MEXICO CITY, Jan 9 (Reuters) – U.S. President Joe Biden and his Mexican counterpart on Monday aimed to strengthen economic integration, combat drug cartels and make progress in managing immigration, even as a clash over Mexico’s energy policies weighed on joint cooperation.
In opening remarks at the start of a US-Mexico bilateral meeting on Monday evening, President Andrés Manuel López Obrador urged Biden to deepen integration and investment in the region.
“Our continent has unparalleled conditions to launch a new policy of economic and social integration,” he said.
“The two will discuss how we can deepen our relationship not only with Mexico, but also with the Western Hemisphere. This includes strengthening our supply chains to make us more competitive,” Biden responded.
Biden emphasized the substantial aid the US provides to other countries in the Americas.
López Obrador is hosting Biden and Canadian Prime Minister Justin Trudeau from Monday to Wednesday for the first summit between the three since late 2021.
Earlier Monday, US National Security Adviser Jake Sullivan said Biden believed he would come out of the summit with “commitments for strong cooperation” to tackle the synthetic opioid fentanyl, which has caused thousands of US deaths.
Essentially, the plan is to reduce the amount of fentanyl being smuggled across the border by Mexico, two Mexican officials said.
Mexico last week arrested Ovidio Guzman, a key cartel leader wanted in the United States. A Mexican official said the weapons used by the Guzmán gang came into the country from US border states.
Talk of deepening economic ties comes even as disagreements over López Obrador’s nationalist energy policies, which led Washington and Ottawa to launch a formal trade complaint in July, continue.
Sullivan told reporters that subsequent consultations had identified “potential ways forward” on the crisis.
“But we’re not there yet,” he said. “And we’ll make decisions about next steps based on how things unfold here.”
López Obrador later said the trade agreement had proved a valuable tool for consolidating “production processes”, but continued growth in its Pacific ports with Asian goods, indicating the countries’ dependence on Asian industrial output.
“Can’t we produce in America what we consume? Of course, this is the definition and joint plan of our future development,” he said in a meeting with Biden.
With supply chains battered by the COVID-19 pandemic, policymakers have stepped up calls for firms to relocate business from Asia to boost the economy through the United States-Mexico-Canada regional trade agreement.
López Obrador has warned the United States with plans to ban imports of genetically modified corn. Mexico agreed to delay the ban until 2025, but the issue is likely to emerge. The three business partners also quarreled over the auto terms of origin.
“Trade tensions over vehicles, customs regulations, genetically-modified corn and Mexico’s energy policies are already high and could intensify,” said Jake Colvin, president of the Washington-based National Foreign Trade Council.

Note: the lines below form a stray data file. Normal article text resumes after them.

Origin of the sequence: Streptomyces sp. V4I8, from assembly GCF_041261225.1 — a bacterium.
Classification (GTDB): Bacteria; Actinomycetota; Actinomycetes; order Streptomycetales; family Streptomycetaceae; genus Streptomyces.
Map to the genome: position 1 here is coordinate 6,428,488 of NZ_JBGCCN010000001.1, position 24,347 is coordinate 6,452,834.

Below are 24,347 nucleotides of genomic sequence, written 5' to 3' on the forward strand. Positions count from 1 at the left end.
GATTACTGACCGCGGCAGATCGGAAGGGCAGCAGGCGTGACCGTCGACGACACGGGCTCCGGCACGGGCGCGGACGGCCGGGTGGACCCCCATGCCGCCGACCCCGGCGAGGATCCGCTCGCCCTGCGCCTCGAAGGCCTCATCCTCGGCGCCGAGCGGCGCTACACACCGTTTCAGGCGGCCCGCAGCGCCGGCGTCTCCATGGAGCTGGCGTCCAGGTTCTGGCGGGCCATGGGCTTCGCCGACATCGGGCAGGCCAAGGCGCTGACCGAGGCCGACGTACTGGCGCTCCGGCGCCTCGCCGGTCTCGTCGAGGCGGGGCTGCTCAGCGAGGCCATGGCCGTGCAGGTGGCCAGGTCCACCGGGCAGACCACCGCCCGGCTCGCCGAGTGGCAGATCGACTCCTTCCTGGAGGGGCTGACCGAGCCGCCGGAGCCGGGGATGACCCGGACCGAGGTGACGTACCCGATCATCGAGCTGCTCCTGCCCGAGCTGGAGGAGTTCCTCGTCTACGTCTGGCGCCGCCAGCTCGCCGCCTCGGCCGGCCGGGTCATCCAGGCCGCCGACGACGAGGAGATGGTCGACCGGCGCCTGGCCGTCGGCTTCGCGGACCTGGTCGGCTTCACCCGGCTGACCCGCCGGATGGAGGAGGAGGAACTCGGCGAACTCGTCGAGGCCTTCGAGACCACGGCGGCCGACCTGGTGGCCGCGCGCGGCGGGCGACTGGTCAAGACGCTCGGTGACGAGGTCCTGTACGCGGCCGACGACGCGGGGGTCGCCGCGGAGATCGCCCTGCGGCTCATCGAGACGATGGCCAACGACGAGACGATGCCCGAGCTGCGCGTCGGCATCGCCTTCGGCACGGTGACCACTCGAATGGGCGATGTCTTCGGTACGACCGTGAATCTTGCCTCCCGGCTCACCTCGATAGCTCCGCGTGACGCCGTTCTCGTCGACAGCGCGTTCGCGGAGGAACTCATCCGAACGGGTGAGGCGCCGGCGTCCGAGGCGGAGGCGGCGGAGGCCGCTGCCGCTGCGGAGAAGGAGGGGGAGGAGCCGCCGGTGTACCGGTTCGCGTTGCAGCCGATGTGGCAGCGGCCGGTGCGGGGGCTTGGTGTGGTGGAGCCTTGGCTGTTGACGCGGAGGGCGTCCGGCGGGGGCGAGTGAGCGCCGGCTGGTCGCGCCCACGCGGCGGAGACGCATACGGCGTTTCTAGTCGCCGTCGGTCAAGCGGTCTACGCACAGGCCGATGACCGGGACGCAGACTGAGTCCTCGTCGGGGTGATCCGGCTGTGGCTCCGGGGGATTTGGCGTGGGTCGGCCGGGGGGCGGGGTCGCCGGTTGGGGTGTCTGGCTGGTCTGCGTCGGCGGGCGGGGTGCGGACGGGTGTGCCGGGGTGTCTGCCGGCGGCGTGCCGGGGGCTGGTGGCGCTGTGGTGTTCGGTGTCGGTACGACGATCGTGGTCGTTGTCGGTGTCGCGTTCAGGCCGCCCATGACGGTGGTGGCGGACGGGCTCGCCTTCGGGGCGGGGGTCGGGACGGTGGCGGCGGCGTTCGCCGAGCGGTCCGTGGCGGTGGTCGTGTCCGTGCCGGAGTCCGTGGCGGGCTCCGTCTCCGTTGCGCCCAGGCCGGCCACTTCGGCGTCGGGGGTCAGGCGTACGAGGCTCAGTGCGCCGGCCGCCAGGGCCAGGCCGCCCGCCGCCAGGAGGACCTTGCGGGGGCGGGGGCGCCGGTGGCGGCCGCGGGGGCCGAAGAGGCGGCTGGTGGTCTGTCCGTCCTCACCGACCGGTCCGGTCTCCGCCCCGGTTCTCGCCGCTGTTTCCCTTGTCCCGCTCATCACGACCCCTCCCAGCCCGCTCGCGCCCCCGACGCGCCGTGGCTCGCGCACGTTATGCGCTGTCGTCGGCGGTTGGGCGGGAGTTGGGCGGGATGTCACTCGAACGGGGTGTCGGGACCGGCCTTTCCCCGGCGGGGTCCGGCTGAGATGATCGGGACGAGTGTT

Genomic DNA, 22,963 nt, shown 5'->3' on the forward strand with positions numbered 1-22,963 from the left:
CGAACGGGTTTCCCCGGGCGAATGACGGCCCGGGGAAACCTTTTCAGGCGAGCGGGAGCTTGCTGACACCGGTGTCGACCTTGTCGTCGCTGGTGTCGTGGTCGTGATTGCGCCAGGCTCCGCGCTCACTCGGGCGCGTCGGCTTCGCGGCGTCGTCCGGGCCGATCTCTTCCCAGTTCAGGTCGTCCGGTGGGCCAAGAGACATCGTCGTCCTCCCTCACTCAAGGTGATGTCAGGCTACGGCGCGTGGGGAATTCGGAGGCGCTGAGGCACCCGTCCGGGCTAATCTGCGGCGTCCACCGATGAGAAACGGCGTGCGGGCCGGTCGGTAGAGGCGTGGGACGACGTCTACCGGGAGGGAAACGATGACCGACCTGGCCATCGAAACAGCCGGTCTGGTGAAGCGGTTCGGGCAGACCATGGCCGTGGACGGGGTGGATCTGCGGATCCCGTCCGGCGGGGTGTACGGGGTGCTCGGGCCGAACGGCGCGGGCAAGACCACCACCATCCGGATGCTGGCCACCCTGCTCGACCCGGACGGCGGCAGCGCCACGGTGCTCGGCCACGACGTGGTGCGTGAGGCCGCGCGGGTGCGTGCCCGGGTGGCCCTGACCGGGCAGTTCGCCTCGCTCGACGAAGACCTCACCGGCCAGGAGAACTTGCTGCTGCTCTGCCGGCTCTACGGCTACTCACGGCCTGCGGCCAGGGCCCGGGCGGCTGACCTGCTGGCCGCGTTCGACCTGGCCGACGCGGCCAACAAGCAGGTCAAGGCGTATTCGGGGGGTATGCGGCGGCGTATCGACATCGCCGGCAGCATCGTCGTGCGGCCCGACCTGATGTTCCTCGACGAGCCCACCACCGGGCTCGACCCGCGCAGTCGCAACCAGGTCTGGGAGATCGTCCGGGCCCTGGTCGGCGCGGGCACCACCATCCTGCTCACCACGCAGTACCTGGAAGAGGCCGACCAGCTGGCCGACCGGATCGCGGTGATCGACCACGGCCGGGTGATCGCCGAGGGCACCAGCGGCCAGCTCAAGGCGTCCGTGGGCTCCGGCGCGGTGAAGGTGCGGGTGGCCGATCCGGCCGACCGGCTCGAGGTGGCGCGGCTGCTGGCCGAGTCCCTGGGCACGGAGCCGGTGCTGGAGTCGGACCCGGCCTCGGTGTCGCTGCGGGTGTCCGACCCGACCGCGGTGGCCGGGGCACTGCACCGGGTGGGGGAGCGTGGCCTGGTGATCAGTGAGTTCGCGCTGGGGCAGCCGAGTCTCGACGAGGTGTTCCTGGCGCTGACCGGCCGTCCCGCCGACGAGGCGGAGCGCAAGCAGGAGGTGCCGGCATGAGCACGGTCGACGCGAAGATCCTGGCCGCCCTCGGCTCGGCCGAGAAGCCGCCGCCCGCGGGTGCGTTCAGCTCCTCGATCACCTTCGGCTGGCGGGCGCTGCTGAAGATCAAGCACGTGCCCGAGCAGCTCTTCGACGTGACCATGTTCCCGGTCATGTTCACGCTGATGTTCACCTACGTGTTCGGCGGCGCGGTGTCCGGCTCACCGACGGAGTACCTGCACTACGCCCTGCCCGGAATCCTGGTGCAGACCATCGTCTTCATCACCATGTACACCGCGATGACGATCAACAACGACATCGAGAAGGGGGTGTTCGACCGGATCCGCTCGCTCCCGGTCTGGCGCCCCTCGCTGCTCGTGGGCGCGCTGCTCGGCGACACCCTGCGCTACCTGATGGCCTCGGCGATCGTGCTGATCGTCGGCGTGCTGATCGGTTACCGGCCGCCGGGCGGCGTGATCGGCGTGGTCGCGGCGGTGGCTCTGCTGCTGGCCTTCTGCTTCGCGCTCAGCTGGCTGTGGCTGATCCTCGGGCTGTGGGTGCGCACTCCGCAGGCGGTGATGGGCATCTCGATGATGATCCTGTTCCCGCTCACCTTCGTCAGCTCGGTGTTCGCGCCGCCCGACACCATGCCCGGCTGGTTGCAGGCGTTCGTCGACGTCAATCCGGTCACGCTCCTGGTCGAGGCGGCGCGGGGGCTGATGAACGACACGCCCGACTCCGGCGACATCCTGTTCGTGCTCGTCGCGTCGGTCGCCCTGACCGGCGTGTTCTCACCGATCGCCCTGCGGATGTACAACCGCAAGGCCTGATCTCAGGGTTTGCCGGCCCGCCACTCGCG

“To create a North American corridor to outpace China, the United States, Canada and Mexico must be on the same economic page,” he said.
López Obrador, a militant leftist, says his energy policy is a matter of national sovereignty, arguing that previous governments manipulated the market to favor private interests.
The United States and Canada say their institutions have been disadvantaged by López Obrador’s campaign to give control of the market to cash-strapped state energy companies, and the row has taken a shine from an investment perspective.
Trudeau told Reuters on Friday that resolving the energy dispute would help bring more foreign capital to Mexico and he was confident progress would be made.
As part of that drive, López Obrador — who turned down Biden’s invitation to a summit of the Americas in Los Angeles in June to protest the exclusion of the leaders of Cuba, Venezuela and Nicaragua — wants to discuss his plan to boost solar power. in northern Mexico and secure US financial support for it.
Mexico has urged the United States to give money to Central America and southern Mexico to boost development and curb migration from the long-impoverished region and make it easier for immigrants to get US jobs.
Christopher Landau, the US ambassador to Mexico under former President Donald Trump, said domestic politics meant compromises on energy and immigration were difficult to find.
“There’s no clear agreement that satisfies all of their domestic interests,” he said, “but I think it’s in all of their domestic interests to say they’re going to get along.”
Reporting by Dave Graham and Jarrett Renshaw Additional reporting by Andrea Shalal Editing by Chizu Nomiyama, Alistair Bell and Leslie Adler
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